Every new generation puts its own unique stamp on the automotive industry, and each decade has seen significant changes in design driven by changing fashions, tastes, and financial considerations. The rising cost of fuel in the 1970s led to the popularity of smaller, more efficient cars in that decade, while the relative affluence of the 1990s and early 2000s gave us the SUV. But while Millennials have certainly made their preferences known when it comes to style (which is one of the reasons why curvier, more aerodynamic, more eco-friendly mid-size SUVs are king of the road), they are also driving more fundamental changes in how the automotive industry works.
Millennials are distinguished from earlier generations by having grown up with easy access to the Internet, and for that reason are often described as “digital natives” whose understanding of the world has been shaped by a constant supply of information. This tends to make them more sceptical about advertising claims, but also more impatient with older analog ways of doing things. When it comes to shopping, Millennials are often much more comfortable making large purchases online and tend for this reason to be less brand loyal. Given that the automotive industry continues to operate more-or-less as it has since the 1950s, it is perhaps unsurprising that Millennials are finding ways to disrupt it and remake it in their more dynamic image.
One of the most notable ways in which this is happening is through their customer paths. Not so long ago, shoppers would visit a variety of different dealerships and compare the vehicles and prices on offer, and the emphasis was on relationship building and bargaining. This is no longer the case: research indicates that most shoppers who buy from a dealership only visit one. They do all of their research beforehand, and once they’ve made their choice, they make their purchase.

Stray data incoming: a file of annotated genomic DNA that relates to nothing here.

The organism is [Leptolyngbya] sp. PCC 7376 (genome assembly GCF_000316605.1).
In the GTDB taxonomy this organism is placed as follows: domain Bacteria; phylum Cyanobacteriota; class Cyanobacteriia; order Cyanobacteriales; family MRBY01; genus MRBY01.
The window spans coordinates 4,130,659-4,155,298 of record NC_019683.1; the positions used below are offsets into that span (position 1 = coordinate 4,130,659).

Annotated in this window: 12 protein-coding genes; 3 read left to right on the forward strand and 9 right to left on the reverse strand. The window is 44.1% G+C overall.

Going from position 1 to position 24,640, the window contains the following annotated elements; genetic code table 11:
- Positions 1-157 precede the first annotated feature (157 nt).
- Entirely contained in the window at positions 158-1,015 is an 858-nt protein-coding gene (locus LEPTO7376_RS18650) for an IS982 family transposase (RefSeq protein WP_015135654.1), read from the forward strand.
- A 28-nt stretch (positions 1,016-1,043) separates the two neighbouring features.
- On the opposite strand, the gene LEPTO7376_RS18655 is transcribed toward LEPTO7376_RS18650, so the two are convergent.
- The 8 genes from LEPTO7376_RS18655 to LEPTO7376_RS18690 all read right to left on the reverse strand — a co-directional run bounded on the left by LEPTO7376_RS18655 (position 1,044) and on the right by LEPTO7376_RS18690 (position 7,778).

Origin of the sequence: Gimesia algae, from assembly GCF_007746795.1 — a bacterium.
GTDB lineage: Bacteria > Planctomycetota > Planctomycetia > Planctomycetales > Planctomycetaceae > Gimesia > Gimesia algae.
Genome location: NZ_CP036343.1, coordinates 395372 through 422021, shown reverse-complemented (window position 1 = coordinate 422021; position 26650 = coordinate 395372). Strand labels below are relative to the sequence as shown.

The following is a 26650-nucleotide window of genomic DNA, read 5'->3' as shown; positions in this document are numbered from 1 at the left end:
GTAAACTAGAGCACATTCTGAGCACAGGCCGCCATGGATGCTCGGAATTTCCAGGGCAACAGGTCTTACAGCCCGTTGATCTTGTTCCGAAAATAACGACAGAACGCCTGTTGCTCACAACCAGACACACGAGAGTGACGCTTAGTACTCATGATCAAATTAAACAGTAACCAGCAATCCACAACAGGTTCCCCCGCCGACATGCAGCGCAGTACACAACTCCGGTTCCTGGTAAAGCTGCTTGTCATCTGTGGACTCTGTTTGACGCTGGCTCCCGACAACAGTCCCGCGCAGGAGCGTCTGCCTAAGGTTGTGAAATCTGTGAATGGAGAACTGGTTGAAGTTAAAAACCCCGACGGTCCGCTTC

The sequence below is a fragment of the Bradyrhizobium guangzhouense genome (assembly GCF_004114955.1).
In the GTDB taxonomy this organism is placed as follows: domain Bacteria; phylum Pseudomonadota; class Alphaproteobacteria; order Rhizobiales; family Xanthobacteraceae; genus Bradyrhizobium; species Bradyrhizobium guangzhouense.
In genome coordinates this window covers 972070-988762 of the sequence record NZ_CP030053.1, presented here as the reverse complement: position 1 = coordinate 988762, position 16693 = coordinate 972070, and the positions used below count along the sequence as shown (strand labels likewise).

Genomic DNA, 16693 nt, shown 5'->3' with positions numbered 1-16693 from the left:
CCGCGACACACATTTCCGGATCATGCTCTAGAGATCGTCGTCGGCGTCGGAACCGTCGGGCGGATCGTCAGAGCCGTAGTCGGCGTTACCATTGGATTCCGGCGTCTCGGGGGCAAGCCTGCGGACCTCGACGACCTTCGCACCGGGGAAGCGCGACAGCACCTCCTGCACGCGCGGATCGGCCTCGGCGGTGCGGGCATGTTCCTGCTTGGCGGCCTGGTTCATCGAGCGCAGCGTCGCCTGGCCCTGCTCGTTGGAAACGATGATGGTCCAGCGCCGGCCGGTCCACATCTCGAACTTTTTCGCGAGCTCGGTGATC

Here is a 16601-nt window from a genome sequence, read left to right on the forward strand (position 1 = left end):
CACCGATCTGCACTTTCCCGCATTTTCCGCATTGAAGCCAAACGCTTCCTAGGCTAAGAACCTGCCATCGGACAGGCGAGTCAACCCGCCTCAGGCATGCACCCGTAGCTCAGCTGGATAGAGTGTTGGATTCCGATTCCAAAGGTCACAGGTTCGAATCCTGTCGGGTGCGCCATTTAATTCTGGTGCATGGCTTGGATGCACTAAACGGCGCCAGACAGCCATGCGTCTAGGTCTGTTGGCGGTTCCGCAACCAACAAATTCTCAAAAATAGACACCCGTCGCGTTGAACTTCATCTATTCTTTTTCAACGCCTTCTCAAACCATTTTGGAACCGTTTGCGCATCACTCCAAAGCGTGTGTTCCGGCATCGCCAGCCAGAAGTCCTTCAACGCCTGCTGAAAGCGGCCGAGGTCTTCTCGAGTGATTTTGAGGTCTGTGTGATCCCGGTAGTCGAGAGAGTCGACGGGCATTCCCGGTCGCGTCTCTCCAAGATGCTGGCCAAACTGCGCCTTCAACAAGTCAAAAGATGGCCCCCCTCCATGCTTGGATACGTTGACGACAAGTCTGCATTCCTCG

For example, if a Millennial wants to purchase a used vehicle, they are likely to do two things: go online to search what is available in their area, and craft that search around the factors that are most important to them. Where an older shopper would probably think first in terms of brand or dealership, a Millennial will start with the basic features they want and go from there. If a Millennial finds a 2014 Honda Accord for sale that meets their expectations, they might do a little more research about that year model and whether or not it is a good deal, but their opinion is unlikely to be shaped by things like whether or not the car is being sold at a dealership. This is forcing the automotive industry to become more responsive to customer needs, and more focused on delivering a high-quality product in an accessible way.
While many of these changes are specific to the automotive industry, they are broadly in line with the general direction that Millennials — now the largest generation in the labour force — are pushing the economy. Millennials want convenience and value, and they aren’t afraid to look outside the established retail channels to find it. While this means disruption for the auto industry, it could also mean better quality products and service for everyone else.